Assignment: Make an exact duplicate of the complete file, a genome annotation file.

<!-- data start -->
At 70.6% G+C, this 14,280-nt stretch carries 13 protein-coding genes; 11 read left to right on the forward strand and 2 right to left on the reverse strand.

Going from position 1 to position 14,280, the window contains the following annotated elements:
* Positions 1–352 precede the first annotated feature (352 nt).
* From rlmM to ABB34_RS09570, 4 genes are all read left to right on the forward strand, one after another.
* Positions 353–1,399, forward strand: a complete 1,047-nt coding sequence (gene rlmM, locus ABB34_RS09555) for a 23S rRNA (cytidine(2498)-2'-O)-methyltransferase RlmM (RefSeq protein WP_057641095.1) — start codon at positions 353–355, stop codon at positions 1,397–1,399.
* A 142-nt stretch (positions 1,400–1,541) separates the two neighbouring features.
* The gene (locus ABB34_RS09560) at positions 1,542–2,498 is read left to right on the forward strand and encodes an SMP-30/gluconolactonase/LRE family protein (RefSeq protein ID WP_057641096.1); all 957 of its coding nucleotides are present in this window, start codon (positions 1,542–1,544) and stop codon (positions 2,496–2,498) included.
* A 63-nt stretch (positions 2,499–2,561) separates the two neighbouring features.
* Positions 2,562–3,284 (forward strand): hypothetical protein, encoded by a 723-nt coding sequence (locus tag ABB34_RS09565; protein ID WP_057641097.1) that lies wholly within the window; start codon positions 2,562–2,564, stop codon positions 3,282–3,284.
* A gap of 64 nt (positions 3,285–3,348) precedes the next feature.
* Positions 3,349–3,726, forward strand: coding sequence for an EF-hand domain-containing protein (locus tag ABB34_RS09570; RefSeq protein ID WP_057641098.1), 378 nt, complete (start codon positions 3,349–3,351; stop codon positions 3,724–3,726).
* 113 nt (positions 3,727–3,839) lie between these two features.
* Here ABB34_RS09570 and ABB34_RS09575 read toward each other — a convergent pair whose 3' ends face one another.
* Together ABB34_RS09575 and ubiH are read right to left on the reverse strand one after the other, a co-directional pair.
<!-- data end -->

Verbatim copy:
At 70.6% G+C, this 14,280-nt stretch carries 13 protein-coding genes; 11 read left to right on the forward strand and 2 right to left on the reverse strand.

Going from position 1 to position 14,280, the window contains the following annotated elements:
* Positions 1–352 precede the first annotated feature (352 nt).
* From rlmM to ABB34_RS09570, 4 genes are all read left to right on the forward strand, one after another.
* Positions 353–1,399, forward strand: a complete 1,047-nt coding sequence (gene rlmM, locus ABB34_RS09555) for a 23S rRNA (cytidine(2498)-2'-O)-methyltransferase RlmM (RefSeq protein WP_057641095.1) — start codon at positions 353–355, stop codon at positions 1,397–1,399.
* A 142-nt stretch (positions 1,400–1,541) separates the two neighbouring features.
* The gene (locus ABB34_RS09560) at positions 1,542–2,498 is read left to right on the forward strand and encodes an SMP-30/gluconolactonase/LRE family protein (RefSeq protein ID WP_057641096.1); all 957 of its coding nucleotides are present in this window, start codon (positions 1,542–1,544) and stop codon (positions 2,496–2,498) included.
* A 63-nt stretch (positions 2,499–2,561) separates the two neighbouring features.
* Positions 2,562–3,284 (forward strand): hypothetical protein, encoded by a 723-nt coding sequence (locus tag ABB34_RS09565; protein ID WP_057641097.1) that lies wholly within the window; start codon positions 2,562–2,564, stop codon positions 3,282–3,284.
* A gap of 64 nt (positions 3,285–3,348) precedes the next feature.
* Positions 3,349–3,726, forward strand: coding sequence for an EF-hand domain-containing protein (locus tag ABB34_RS09570; RefSeq protein ID WP_057641098.1), 378 nt, complete (start codon positions 3,349–3,351; stop codon positions 3,724–3,726).
* 113 nt (positions 3,727–3,839) lie between these two features.
* Here ABB34_RS09570 and ABB34_RS09575 read toward each other — a convergent pair whose 3' ends face one another.
* Together ABB34_RS09575 and ubiH are read right to left on the reverse strand one after the other, a co-directional pair.